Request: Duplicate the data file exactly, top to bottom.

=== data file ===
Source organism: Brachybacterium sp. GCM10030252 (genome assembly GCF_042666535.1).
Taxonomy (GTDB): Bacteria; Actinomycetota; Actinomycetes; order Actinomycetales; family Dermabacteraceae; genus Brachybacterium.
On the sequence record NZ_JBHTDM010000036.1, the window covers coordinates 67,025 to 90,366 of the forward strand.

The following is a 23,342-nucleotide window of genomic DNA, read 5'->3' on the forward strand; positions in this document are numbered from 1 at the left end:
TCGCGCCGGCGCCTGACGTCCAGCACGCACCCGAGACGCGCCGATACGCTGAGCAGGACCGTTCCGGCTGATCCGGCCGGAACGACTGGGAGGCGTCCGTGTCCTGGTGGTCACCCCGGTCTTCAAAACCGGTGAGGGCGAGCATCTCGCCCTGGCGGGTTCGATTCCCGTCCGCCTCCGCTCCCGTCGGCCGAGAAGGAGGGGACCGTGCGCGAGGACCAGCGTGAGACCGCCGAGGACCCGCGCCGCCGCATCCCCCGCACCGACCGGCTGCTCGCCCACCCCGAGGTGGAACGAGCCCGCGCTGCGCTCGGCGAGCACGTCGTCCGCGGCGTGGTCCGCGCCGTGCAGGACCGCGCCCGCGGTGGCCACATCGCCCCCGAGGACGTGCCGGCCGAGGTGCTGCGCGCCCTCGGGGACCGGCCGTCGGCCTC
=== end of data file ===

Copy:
Source organism: Brachybacterium sp. GCM10030252 (genome assembly GCF_042666535.1).
Taxonomy (GTDB): Bacteria; Actinomycetota; Actinomycetes; order Actinomycetales; family Dermabacteraceae; genus Brachybacterium.
On the sequence record NZ_JBHTDM010000036.1, the window covers coordinates 67,025 to 90,366 of the forward strand.

The following is a 23,342-nucleotide window of genomic DNA, read 5'->3' on the forward strand; positions in this document are numbered from 1 at the left end:
TCGCGCCGGCGCCTGACGTCCAGCACGCACCCGAGACGCGCCGATACGCTGAGCAGGACCGTTCCGGCTGATCCGGCCGGAACGACTGGGAGGCGTCCGTGTCCTGGTGGTCACCCCGGTCTTCAAAACCGGTGAGGGCGAGCATCTCGCCCTGGCGGGTTCGATTCCCGTCCGCCTCCGCTCCCGTCGGCCGAGAAGGAGGGGACCGTGCGCGAGGACCAGCGTGAGACCGCCGAGGACCCGCGCCGCCGCATCCCCCGCACCGACCGGCTGCTCGCCCACCCCGAGGTGGAACGAGCCCGCGCTGCGCTCGGCGAGCACGTCGTCCGCGGCGTGGTCCGCGCCGTGCAGGACCGCGCCCGCGGTGGCCACATCGCCCCCGAGGACGTGCCGGCCGAGGTGCTGCGCGCCCTCGGGGACCGGCCGTCGGCCTC